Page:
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Bald Eagle Blog #16

March 2019


This week another intruder event was documented at the Hanover nest, eliciting an array of vocalizations from the incubating parent. When witnessing this type of behavioral interaction, it may seem odd that another eagle would try to disrupt Liberty and Freedom at this stage in the breeding season. Is it to steal a mate? A territory? The nest site?

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Hanover Bald Eagle Blog #15

March 2019


Have you ever wondered what is responsible for the color of bird eggs? In your brief glimpses of the eggs on the Hanover nest you have probably noticed they are white. The causes of egg coloration have been a topic of much debate throughout the history of oology (the study of eggs).

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Hanover Bald Eagle Blog #14

March 2019


Last Friday evening the second egg of the clutch was laid! Both embryos have now been developing for at least a week, and the first-born should be on the verge of looking somewhat bird-like. While a 9-day old chick doesn’t look convincingly avian, by day 11 the beak and limbs appear more formed, and the eyelids begin closing. Though veiled from our eyes, each day these little chicks are developing more and more eagle characteristics, all made possible by the very crucial parental behavior of incubation.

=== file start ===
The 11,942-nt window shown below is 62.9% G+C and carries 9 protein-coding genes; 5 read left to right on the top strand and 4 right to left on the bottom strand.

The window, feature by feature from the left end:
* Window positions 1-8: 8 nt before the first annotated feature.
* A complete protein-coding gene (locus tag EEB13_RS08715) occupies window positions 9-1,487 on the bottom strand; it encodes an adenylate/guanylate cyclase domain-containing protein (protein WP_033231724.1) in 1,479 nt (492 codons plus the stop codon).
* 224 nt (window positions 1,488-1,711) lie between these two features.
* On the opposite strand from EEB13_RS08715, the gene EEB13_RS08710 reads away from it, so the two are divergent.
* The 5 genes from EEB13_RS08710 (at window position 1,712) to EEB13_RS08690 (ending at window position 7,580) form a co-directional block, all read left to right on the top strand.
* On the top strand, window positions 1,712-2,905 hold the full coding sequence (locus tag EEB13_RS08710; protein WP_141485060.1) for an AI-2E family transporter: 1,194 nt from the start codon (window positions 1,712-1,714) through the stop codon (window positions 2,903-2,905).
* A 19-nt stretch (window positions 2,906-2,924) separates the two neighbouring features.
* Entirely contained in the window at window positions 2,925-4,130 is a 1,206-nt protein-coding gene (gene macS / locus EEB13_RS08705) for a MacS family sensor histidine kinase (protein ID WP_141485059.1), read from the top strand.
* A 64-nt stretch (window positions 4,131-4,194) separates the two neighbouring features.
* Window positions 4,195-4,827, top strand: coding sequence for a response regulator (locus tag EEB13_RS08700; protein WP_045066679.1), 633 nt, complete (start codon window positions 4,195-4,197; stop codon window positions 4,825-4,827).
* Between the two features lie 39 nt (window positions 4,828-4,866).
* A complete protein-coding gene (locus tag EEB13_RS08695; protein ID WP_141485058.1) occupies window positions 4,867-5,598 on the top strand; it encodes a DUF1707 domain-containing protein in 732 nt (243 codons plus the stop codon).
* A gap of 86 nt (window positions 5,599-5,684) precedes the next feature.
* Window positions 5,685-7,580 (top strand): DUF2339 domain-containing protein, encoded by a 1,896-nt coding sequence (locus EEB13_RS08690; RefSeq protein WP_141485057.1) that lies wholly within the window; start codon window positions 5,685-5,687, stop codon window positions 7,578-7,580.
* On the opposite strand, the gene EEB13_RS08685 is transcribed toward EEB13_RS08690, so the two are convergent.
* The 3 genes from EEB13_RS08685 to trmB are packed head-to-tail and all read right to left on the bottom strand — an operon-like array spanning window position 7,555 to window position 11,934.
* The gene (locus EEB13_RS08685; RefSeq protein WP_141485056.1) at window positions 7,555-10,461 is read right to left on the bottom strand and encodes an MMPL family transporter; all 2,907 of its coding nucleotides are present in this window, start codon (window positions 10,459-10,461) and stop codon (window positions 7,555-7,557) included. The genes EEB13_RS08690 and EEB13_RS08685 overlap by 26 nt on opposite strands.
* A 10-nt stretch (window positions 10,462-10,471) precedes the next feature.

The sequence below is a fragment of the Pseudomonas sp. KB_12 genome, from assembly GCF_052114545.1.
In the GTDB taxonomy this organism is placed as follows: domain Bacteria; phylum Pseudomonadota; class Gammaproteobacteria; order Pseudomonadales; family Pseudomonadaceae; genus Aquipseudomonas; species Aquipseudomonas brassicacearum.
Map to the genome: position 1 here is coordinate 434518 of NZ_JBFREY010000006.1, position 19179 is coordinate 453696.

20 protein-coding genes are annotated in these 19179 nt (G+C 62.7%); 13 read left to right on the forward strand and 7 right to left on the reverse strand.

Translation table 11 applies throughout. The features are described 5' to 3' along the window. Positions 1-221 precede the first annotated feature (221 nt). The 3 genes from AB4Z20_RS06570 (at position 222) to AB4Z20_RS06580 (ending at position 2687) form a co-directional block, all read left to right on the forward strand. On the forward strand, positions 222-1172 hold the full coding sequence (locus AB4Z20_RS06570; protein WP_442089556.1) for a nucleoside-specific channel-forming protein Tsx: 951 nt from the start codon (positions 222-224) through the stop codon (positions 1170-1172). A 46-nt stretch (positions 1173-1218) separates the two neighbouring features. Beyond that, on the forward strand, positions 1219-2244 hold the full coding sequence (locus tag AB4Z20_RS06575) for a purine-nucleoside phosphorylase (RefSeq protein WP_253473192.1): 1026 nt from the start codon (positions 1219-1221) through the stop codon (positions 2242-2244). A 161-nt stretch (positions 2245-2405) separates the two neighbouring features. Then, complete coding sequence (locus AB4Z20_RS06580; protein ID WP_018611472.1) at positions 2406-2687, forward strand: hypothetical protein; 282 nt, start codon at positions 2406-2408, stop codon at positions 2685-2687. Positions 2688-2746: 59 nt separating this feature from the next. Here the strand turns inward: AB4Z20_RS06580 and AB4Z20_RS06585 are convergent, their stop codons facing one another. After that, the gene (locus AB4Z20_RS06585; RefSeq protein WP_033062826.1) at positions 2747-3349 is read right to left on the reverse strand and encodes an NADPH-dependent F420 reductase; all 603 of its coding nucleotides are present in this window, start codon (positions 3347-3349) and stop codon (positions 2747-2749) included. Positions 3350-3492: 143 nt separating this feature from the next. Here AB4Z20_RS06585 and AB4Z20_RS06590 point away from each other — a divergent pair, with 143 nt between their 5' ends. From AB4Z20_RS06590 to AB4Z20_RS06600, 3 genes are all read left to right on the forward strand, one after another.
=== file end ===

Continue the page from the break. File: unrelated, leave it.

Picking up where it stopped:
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Hanover Bald Eagle Blog #13

March 2019


Eaglet on the Way! At approximately 5:07 on Tuesday evening, the moment we’ve been waiting for finally arrived in the form of an oval-like, mostly white, rough-textured, beautiful EAGLE EGG! Congratulations to Liberty and Freedom; we are all eager to see what lies in store for this brand-new addition to the Hanover nest.

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Hanover Bald Eagle Blog #12

February 2019


As you may have seen, Liberty and Freedom have copulated at the nest! If this was a successful attempt, we would expect eggs to appear in the next 5-10 days. This was not only an uplifting reminder that snowstorms don’t damper their baby-making mood, but also an opportunity to delve into the physiological processes that follow insemination.'

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